Specifically, our aim was for increased, appropriate Social Understanding and Social Inclusion in extractive industry operations in developing countries and communities. A voluntary set of environmental and social guidelines and Equator Principles (based on IFC safeguard policy) were produced and trialed. Then, in 2006 became legal obligation with revised Equator Principles (EP2) reflecting IFC’s 2006 Policy & Performance Standards on Social & Environmental Sustainability. Baseline socio-economic surveys using inclusive community consultation and empowerment for participatory Social Management Plansbecame industry requirement. First steps are production of Public Consultation and Disclosure Plans and Social Impact Assessments and the IFC teams produced useful handbooks in stakeholder engagement, resettlement and the like. Few of us, however, anticipated the far reaching impact of these standards, guidelines and handbooks.
By 2008 the IFC’s E&S PS had extraordinary influence- 60 banks, i.e. the majority of project investments in developing countries, declared adherence to Equator Principles & IFC E&S Performance Standards. Moreover, the IFC initiative stimulated other public sector bodies/multilateral agencies to progress similar Environmental and Social Performance Standards the combined application of which setting the bar higher for what should and what could be achieved for social protection and social development by the private sector. What I also didn’t anticipate, was how my small role in corporate Social Performance and EITI progression, rather than stepping through a passing project, would result in all-embracing career change. Since 2003, I’ve applied Social Performance Standards in over 20 countries, to support small companies, as well as business leaders including Newmont, Alcoa/Alcan, Total, Statkraft and EVN, in coal, gold, iron & aluminum mining, energy (oil & gas, hydro), infrastructure development (dam, road, rail construction) to increase meaningful application of social responsibility from PR to the science of social protection and social development. And companies better understand the worth (Business Case) of Social Science; we became known less as ‘tick box waste of time’ or ‘charity’ and more as ‘engineers’ – high recognition from miners, energy and construction industry albeit I’d mixed feelings when first introduced as a company’s new ‘Social Engineer’!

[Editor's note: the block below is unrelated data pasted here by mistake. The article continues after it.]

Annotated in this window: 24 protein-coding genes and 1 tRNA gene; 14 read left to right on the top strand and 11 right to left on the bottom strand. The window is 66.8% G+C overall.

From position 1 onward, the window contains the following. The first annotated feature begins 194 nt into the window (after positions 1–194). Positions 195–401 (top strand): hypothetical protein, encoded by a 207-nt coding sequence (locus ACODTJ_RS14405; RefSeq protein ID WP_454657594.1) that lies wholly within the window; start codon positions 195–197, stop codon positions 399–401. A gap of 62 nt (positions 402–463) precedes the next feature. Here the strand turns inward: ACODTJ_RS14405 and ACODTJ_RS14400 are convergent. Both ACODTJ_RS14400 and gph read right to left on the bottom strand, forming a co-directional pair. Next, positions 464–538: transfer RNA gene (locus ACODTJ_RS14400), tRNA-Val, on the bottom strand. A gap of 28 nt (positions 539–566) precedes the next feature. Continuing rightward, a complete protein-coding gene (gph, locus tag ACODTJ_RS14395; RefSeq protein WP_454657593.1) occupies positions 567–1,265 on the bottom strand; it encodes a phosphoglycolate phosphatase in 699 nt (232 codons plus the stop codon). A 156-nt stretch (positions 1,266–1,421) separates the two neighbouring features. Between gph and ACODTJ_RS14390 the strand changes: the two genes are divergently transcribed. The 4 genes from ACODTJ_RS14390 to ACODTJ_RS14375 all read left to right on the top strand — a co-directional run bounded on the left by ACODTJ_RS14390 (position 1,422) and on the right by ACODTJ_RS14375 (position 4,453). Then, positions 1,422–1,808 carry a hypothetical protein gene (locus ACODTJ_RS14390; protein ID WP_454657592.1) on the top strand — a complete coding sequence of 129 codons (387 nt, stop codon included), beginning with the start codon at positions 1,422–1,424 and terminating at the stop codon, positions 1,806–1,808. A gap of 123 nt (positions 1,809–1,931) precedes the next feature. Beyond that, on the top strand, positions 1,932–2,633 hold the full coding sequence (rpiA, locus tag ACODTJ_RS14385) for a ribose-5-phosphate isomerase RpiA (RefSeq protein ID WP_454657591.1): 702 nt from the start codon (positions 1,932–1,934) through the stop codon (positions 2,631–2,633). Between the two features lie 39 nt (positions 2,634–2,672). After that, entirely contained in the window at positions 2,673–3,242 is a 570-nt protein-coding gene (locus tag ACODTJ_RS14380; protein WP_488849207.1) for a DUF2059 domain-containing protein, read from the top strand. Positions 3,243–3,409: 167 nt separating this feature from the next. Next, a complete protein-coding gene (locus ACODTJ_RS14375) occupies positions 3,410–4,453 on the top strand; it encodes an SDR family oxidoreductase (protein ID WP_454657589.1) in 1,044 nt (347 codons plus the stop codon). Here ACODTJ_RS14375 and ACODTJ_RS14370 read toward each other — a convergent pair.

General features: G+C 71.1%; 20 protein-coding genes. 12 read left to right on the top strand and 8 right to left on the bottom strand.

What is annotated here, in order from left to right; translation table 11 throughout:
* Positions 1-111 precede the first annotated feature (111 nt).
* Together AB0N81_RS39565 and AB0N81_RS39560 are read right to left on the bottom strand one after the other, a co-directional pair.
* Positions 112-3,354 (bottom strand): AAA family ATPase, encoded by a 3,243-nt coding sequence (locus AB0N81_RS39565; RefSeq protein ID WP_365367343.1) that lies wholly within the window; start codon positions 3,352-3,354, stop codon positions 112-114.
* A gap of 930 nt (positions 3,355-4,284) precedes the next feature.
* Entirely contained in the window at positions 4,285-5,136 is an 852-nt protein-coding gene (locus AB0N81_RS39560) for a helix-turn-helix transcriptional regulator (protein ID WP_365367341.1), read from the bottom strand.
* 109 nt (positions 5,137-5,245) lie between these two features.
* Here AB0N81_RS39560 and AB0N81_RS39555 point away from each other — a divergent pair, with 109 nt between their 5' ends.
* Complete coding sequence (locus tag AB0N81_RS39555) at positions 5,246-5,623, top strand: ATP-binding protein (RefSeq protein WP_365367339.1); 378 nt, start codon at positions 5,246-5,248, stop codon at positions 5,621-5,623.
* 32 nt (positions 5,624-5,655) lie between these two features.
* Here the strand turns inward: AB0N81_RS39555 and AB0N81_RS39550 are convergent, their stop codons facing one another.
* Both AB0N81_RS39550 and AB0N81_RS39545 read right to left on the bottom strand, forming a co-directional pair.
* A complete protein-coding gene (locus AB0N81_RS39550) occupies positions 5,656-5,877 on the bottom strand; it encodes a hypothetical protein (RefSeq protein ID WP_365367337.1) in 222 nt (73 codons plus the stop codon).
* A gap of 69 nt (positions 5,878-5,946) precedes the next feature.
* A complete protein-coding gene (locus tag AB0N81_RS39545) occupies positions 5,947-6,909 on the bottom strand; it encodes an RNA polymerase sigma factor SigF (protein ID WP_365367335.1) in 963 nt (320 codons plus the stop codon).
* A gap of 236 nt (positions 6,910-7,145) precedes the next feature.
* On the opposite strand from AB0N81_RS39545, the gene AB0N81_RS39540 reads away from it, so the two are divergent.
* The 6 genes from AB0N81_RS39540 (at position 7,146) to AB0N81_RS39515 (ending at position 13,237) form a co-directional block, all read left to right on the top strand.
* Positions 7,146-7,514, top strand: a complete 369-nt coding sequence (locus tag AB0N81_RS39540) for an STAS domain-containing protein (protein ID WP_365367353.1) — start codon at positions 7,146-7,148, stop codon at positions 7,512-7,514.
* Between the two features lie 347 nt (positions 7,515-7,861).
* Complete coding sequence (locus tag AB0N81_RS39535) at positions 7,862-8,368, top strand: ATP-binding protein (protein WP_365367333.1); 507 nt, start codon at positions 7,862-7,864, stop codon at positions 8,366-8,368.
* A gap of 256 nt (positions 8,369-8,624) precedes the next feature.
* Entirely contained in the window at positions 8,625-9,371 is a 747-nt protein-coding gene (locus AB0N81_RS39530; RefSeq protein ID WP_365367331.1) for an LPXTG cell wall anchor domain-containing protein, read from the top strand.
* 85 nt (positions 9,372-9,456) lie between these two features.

However, the path’s not smooth and remains strewn with challenges. But whilst misunderstanding and even maltreatment, has been experienced, I’ve also had never dreamed of appreciation and even zealot-like conversion to the ‘business case for stable social operating environments’. In 10 years, we’ve developed a new language, part development, part business-speak. During this time of physical and emotional exhaustion (and intense stimulation, satisfaction and achievement), I’ve found the territory less hostile than expected-confused, bumpy and extraordinarily busy but, for every ‘Mad Max’ I’ve encountered, I’ve many times valued colleagues from exceptionally diverse cultures, education, socio-economic situations, skills backgrounds and interests. Living closely camped in isolated environments, I’ve grown to better value Texan oil men, Norwegian energy engineers, Albanian professors, French geologists, Canadian pipeline builders, Yemeni weavers and welders etc. Mutual acceptance has deepened alongside honing application of conventional social science methods in unconventional working context. For instance, whilst I may never get insurance risk adverse companies to let me work completely without security guards, I now know how to convince a guard that pointing AKA 47’s at quaking community focus groups is not conducive to ‘free, fair and fluid’ discussion as well as appreciating my status and responsibility in a company is different to that working with the UN and the like.